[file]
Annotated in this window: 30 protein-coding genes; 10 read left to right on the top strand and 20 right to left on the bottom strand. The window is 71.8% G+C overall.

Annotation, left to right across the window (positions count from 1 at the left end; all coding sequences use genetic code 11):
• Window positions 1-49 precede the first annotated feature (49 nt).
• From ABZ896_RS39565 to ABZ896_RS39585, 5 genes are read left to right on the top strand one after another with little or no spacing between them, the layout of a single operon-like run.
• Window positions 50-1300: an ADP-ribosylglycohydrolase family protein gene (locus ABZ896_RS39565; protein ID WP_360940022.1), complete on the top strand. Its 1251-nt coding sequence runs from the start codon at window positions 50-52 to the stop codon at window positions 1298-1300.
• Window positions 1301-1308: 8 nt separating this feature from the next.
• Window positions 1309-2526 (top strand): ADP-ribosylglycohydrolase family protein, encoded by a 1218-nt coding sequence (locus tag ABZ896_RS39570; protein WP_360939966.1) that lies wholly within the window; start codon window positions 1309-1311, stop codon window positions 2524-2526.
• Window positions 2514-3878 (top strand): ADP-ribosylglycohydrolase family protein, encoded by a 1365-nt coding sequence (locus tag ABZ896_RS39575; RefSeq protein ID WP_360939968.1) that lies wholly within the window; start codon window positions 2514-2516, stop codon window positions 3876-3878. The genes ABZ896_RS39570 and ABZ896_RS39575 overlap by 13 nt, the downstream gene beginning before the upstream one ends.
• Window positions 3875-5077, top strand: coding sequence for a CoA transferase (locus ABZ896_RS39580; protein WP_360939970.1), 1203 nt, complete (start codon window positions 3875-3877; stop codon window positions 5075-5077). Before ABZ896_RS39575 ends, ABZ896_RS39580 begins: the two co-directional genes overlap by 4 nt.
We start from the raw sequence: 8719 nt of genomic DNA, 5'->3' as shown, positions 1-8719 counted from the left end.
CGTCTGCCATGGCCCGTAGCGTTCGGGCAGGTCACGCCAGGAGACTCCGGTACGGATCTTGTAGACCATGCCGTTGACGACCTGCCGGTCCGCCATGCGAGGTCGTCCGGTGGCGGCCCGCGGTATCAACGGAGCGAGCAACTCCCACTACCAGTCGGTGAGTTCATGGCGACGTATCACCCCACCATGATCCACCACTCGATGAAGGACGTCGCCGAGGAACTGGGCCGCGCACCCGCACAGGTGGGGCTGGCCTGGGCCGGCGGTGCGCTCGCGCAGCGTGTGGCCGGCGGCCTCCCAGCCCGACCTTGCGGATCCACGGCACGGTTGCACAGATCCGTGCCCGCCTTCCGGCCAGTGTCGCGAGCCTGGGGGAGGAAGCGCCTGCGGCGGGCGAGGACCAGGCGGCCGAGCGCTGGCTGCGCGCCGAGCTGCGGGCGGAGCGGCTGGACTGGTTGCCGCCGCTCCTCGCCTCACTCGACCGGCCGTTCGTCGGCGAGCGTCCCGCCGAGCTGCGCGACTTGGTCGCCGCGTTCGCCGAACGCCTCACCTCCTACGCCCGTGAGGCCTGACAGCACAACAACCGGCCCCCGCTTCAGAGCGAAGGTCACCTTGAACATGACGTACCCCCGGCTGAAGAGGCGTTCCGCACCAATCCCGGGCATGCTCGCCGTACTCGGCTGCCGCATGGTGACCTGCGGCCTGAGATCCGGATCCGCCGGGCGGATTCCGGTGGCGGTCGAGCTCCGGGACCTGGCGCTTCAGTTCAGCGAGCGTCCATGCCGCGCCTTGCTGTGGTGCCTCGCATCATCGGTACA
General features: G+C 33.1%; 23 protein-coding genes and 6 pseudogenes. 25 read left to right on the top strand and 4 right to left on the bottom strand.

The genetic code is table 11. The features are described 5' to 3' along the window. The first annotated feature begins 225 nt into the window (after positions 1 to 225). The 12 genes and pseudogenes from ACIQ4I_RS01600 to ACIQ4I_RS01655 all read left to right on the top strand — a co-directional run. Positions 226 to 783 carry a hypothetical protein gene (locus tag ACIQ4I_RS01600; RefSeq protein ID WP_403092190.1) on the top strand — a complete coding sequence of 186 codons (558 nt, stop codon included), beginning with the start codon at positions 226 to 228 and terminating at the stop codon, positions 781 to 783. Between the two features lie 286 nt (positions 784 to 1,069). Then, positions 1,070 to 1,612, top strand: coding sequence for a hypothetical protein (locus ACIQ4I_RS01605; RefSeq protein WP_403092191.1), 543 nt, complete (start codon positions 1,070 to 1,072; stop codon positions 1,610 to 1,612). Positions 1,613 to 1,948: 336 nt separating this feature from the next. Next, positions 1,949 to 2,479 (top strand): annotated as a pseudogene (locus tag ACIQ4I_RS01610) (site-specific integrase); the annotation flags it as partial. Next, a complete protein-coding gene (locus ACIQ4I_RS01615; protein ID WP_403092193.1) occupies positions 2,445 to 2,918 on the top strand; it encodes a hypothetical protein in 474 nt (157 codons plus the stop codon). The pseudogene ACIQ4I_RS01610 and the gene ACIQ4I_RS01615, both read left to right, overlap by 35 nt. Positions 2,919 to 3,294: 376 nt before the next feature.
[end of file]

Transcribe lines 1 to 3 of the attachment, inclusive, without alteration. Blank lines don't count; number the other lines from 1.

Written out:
Annotated in this window: 30 protein-coding genes; 10 read left to right on the top strand and 20 right to left on the bottom strand. The window is 71.8% G+C overall.

Annotation, left to right across the window (positions count from 1 at the left end; all coding sequences use genetic code 11):
• Window positions 1-49 precede the first annotated feature (49 nt).